Julia: In the intro to your online video-book “Learning From YouTube” you say “YouTube is the Problem, and YouTube is the solution.” Can you expand on that a bit for us?

Alex: I mean “problem” in two ways. The first is more neutral: YouTube is my project’s problematic, its subject or concern. But I also mean it more critically as well: YouTube’s problems are multiple–as are its advantages–but our culture has focused much more uncritically on how it chooses to sell itself: as a democratic space for user-made production and interaction. The “video-book” understands this as a problem because it’s not exactly true. I discuss how YouTube isn’t democratic in the least; how censorship dominates its logic (as does distraction, the popular and capital).

YouTube is also a problem in relation to the name and goals of the course that the publication was built around (my undergraduate Media Studies course also called “Learning from YouTube” held about, and also on, the site over three semesters, starting in 2007). As far as pedagogy in the digital age is concerned, the course suggests there’s a problem if we do all or most or even a great deal of our learning on corporate-owned platforms that we have been given for free, and this for many reasons that my students and I elaborate, but only one of which I will mention here as it will be most near and dear to your readers’ hearts: it needs a good archivist and a reasonable archiving system if it’s to be of any real use for learners, teachers or scholars. Oh, and also some system to evaluate content.

YouTube is the solution because I hunkered down there, with my students, and used the site to both answer the problem, and name the problems I have enumerated briefly above.

It continues here.

#Ev-ent-anglement #1 will occur here on August 26-August 30.

This #ev-ent-anglement is an experiment (in beta; quite Frankenstinian, really) in a digital and embodied collective, feminist, media praxis: a feminist project of making, sharing, using, and learning in embodied digital spaces. You are invited to participate by #Cutting/Pasting+Bleeding from digital fragments of yourself as you deem relevant to the larger entanglement: your feelings, knowledge, commitments, and questions.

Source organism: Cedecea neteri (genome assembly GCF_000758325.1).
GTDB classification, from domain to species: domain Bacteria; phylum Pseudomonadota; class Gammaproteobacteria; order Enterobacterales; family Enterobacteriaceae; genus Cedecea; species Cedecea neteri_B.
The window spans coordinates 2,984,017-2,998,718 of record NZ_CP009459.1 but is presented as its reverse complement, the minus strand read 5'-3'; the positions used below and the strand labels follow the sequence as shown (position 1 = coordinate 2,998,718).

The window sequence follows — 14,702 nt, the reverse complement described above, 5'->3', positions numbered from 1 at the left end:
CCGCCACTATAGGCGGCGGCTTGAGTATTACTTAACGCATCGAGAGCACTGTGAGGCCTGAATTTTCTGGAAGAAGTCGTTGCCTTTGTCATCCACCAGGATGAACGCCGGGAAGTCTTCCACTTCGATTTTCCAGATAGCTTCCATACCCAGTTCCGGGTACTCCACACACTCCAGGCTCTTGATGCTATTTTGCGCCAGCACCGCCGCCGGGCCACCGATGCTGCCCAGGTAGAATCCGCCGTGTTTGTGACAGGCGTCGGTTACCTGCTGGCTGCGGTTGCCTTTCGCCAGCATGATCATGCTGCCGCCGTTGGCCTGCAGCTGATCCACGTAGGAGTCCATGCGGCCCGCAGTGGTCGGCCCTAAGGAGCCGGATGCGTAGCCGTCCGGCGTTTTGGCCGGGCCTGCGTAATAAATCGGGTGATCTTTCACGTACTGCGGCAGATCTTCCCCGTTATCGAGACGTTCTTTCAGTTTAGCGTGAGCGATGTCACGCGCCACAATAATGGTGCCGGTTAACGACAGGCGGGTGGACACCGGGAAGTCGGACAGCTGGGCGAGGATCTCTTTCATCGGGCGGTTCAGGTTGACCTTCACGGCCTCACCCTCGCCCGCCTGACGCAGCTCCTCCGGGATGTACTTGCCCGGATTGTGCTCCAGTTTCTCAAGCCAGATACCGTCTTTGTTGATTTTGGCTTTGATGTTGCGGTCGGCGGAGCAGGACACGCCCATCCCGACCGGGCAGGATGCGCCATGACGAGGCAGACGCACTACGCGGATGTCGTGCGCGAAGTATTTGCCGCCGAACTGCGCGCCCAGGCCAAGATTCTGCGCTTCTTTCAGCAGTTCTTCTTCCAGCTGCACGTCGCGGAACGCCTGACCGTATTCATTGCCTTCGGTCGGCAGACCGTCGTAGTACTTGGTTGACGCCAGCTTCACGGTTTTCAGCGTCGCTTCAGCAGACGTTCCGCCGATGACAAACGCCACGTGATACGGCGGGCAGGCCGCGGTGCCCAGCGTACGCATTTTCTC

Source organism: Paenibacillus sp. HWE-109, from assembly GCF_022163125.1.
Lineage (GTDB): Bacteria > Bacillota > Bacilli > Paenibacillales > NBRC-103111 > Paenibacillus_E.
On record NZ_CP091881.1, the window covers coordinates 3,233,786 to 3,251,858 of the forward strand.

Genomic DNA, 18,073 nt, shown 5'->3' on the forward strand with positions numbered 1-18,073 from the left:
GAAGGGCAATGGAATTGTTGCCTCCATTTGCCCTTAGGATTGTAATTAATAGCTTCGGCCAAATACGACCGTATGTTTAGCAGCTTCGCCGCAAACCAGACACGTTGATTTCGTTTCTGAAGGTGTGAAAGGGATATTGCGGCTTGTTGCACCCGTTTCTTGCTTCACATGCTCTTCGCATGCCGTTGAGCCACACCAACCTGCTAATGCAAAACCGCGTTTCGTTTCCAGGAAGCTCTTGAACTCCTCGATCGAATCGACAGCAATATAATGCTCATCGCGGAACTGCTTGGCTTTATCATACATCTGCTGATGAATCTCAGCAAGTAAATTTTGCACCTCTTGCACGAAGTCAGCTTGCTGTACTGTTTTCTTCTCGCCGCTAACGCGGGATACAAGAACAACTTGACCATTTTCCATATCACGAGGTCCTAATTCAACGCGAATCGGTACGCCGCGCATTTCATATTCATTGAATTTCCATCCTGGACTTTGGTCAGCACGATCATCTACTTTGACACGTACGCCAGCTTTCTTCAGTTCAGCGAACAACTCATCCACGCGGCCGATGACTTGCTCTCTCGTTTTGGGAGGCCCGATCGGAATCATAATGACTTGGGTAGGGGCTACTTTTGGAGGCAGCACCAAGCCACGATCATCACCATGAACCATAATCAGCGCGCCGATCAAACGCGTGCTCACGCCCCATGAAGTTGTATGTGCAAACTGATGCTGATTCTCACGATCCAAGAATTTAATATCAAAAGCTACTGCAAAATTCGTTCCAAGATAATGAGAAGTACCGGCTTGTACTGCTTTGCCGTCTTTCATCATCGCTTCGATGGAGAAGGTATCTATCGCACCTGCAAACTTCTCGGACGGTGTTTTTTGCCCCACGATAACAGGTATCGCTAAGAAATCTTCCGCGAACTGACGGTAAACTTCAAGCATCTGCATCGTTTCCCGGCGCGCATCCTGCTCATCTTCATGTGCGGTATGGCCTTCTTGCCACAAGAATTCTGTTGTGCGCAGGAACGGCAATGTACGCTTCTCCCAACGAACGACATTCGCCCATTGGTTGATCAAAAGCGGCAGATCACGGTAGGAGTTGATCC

Together we will author an intra-active collection of digital objects (comments/writing, tweets, photos, urls) in conversation with Alexandra Juhasz’s talk (To Perform a Theory of Feminist Digital Praxis) and associated Power Point, and also with each others entangled fragments.

A “How To” script for your participation is provided. It is requested that you participate, at a minimum, twice, during the time of the #ev-ent-anglement:

  • Use #eventanglement on Twitter and Instagram
  • Write as you wish in the comment boxes (not just “comments,” please)

The talk and power point will be presented live, to be synchronously and communally entangled with, on August 27, from 9-10:45 (CEST), to a group of approximately 50 graduate students and faculty in Gender and Media Studies at the University of Utrecht who are attending the Noise European Summer School in Women’s Studies from Multicultural and Interdisciplinary Perspectives. The focus for 2014 is “Political Aesthetics and Feminist Theory: Media, Art and Affect.” You can join the synchronous group on the #ev-ent-anglement, of course, or contribute asynchronously over the four days that it is live on the Internet.

The talk and #ev-ent-anglement are in conversation with imperatives raised in three assigned readings for the seminar:

  • About “cutting well,” as directed by Sarah Kember and Joanna Zylinska in Life After New Media (Cambridge, MA: The MIT Press, 2012): Chapter 1 “Mediation and the Vitality of Media” and chapter 3 “Cut! The Imperative of Photographic Mediation.” They also ask: “Can we think of a way of ‘doing media studies’ that is not just a form of ‘media analysis’ and that is simultaneously critical and creative?” Life After New Media – Chs. 1+3.0135c.arc
  • About Robyn Weigman’s call to “Do Justice With Objects” particularly in Women’s and other disciplines of “Identity” Studies: Object Lessons (Durham, NC: Duke University Press, 2012), 1-90 (this is too long to embed here, email me for PDF)
  • About my own practices of montage, or cutting, in histories and theories of feminist, queer and AIDS activist media. Alexandra Juhasz “Video Remains, Nostalgia, Technology and Queer Archive Activism,” GLQ 12.2 (2006): 319-328. Video Remains, GLQ

Certainly, reading these essays would allow you to be better prepared to create or find quality fragments to contribute to the #ev-ent-anglement. My performative précis introduces the ideas of the talk in brief, as well.